Piotr Gorecki, MD, Tianming Liu, MD, MPH. New York Methodist Hospital
Background: Gastrointestinal stromal tumors (GISTs) are generally solitary tumors. Multiple synchronous GISTs are rare, found in 1% to 2% of all GISTs. In general, surgical management remains similar to that of solitary GISTs. The size and location of the tumor determines the surgical approach: wedge gastric resection or segmental resection with margins free of tumor. Few cases of laparoscopic sleeve gastrectomy (LSG) for the resection of gastric GISTs have been reported. Here, we present a case of sporadic synchronous giant gastric GISTs resected with formal LSG.
Case presentation: A 51-year-old female with type II diabetes and BMI of 35 kg/m2 was found to have a single gastric mass on upper endoscopy during the work up for chronic anemia. A contrast computed tomography scan demonstrated two exophytic, smooth, heterogeneous gastric lesions, 6.1 x 7.1 x 7.7 cm in the posterior aspect of mid body and 5.7 x 5.4 x 6.1 cm in the anterior aspect of the gastric antrum. There was no radiographic evidence of metastases or local invasion. Results of fine needle aspirations show both tumors consisted of spindle cells and were CD117 positive, consistent with GIST. The patient underwent successful resection of both tumors via formal LSG over 36 F Bougie, with wide margins. Post-operative recovery was uneventful. Final pathology revealed two high histologic grade (mitotic rate 5-6/50 HPF) spindle cell GISTs. The resection margins were negative with 0.7 cm at the closest margin. At 6-month follow up, patient has lost 15 pounds with a BMI of 31.5 kg/m2. Diabetes was well controlled with HbA1c of 5.6, decreased from 6.6 pre-operatively. At one-year follow up, tumor surveillance shows no recurrence. Patient has lost an additional 4 pounds with a BMI of 30.8 kg/m2.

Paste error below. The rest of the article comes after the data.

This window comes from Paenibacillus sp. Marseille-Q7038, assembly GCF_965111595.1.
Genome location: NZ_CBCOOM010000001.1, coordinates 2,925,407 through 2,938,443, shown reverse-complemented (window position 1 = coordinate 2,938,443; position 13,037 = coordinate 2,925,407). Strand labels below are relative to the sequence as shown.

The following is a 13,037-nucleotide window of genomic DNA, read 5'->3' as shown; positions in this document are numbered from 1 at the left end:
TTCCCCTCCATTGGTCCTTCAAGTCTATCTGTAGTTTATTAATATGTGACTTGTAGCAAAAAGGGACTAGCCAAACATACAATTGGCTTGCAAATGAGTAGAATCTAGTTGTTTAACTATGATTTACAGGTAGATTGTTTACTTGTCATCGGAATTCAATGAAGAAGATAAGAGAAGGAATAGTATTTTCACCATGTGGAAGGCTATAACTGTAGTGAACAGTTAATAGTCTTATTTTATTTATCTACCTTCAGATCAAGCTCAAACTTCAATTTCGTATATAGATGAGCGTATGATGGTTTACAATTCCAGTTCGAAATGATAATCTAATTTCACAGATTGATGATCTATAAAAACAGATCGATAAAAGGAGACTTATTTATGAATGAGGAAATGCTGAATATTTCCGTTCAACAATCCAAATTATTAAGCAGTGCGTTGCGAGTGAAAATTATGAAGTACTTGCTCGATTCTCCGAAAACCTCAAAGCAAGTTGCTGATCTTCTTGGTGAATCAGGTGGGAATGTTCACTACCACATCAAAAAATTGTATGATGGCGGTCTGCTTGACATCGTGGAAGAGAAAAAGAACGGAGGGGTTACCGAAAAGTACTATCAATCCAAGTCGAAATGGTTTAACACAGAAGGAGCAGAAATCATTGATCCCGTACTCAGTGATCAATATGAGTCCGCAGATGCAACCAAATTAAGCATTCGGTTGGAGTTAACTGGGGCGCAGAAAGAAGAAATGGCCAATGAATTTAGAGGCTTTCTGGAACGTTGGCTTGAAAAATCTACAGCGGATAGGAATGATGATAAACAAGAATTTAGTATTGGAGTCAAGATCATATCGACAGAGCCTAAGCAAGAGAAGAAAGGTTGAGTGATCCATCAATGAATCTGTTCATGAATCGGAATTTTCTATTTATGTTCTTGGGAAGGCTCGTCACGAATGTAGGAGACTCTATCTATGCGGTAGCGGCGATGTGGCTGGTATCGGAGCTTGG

Conclusion: LSG appears to be the optimal anatomic, technical and functional choice for resection of multiple gastric GISTs. Potential advantages include decreased staple line angulation and distortion, and increased resection margin. Additional benefits of metabolic improvement and weight loss are desirable for patients who are overweight or suffer from metabolic syndrome, as in this case. The anatomy, location, BMI, and metabolic parameters should all be considered prior to gastric resection for GISTs. In the experienced hands and appropriate clinical setting, this approach can be extended to the management of solitary gastric GISTs.
Presented at the SAGES 2017 Annual Meeting in Houston, TX.
Abstract ID: 77807
Program Number: V014
Presentation Session: Gastric
Presentation Type: Video